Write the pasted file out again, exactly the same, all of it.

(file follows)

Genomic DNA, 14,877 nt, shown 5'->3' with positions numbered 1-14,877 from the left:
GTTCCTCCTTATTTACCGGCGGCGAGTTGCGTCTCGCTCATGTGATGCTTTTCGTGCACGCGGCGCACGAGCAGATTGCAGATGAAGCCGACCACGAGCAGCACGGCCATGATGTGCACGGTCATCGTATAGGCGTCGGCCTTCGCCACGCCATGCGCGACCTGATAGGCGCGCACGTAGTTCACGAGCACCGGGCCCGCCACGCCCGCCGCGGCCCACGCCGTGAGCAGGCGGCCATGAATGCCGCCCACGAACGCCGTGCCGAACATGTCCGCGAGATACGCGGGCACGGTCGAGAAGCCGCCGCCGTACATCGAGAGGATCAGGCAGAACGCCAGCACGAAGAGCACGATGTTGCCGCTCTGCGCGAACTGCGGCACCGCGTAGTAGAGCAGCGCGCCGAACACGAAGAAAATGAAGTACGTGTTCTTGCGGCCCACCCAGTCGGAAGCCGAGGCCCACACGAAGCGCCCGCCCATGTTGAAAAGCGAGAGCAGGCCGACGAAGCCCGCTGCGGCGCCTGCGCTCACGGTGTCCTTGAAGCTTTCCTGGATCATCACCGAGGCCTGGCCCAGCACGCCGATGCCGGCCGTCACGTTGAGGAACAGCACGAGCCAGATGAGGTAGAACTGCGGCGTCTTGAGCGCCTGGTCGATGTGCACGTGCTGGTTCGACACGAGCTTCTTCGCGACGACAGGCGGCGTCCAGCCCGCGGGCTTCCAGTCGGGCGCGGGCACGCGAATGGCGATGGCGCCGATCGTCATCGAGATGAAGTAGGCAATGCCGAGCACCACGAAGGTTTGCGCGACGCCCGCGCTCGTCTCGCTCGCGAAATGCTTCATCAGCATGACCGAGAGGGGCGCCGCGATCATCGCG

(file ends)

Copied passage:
Genomic DNA, 14,877 nt, shown 5'->3' with positions numbered 1-14,877 from the left:
GTTCCTCCTTATTTACCGGCGGCGAGTTGCGTCTCGCTCATGTGATGCTTTTCGTGCACGCGGCGCACGAGCAGATTGCAGATGAAGCCGACCACGAGCAGCACGGCCATGATGTGCACGGTCATCGTATAGGCGTCGGCCTTCGCCACGCCATGCGCGACCTGATAGGCGCGCACGTAGTTCACGAGCACCGGGCCCGCCACGCCCGCCGCGGCCCACGCCGTGAGCAGGCGGCCATGAATGCCGCCCACGAACGCCGTGCCGAACATGTCCGCGAGATACGCGGGCACGGTCGAGAAGCCGCCGCCGTACATCGAGAGGATCAGGCAGAACGCCAGCACGAAGAGCACGATGTTGCCGCTCTGCGCGAACTGCGGCACCGCGTAGTAGAGCAGCGCGCCGAACACGAAGAAAATGAAGTACGTGTTCTTGCGGCCCACCCAGTCGGAAGCCGAGGCCCACACGAAGCGCCCGCCCATGTTGAAAAGCGAGAGCAGGCCGACGAAGCCCGCTGCGGCGCCTGCGCTCACGGTGTCCTTGAAGCTTTCCTGGATCATCACCGAGGCCTGGCCCAGCACGCCGATGCCGGCCGTCACGTTGAGGAACAGCACGAGCCAGATGAGGTAGAACTGCGGCGTCTTGAGCGCCTGGTCGATGTGCACGTGCTGGTTCGACACGAGCTTCTTCGCGACGACAGGCGGCGTCCAGCCCGCGGGCTTCCAGTCGGGCGCGGGCACGCGAATGGCGATGGCGCCGATCGTCATCGAGATGAAGTAGGCAATGCCGAGCACCACGAAGGTTTGCGCGACGCCCGCGCTCGTCTCGCTCGCGAAATGCTTCATCAGCATGACCGAGAGGGGCGCCGCGATCATCGCG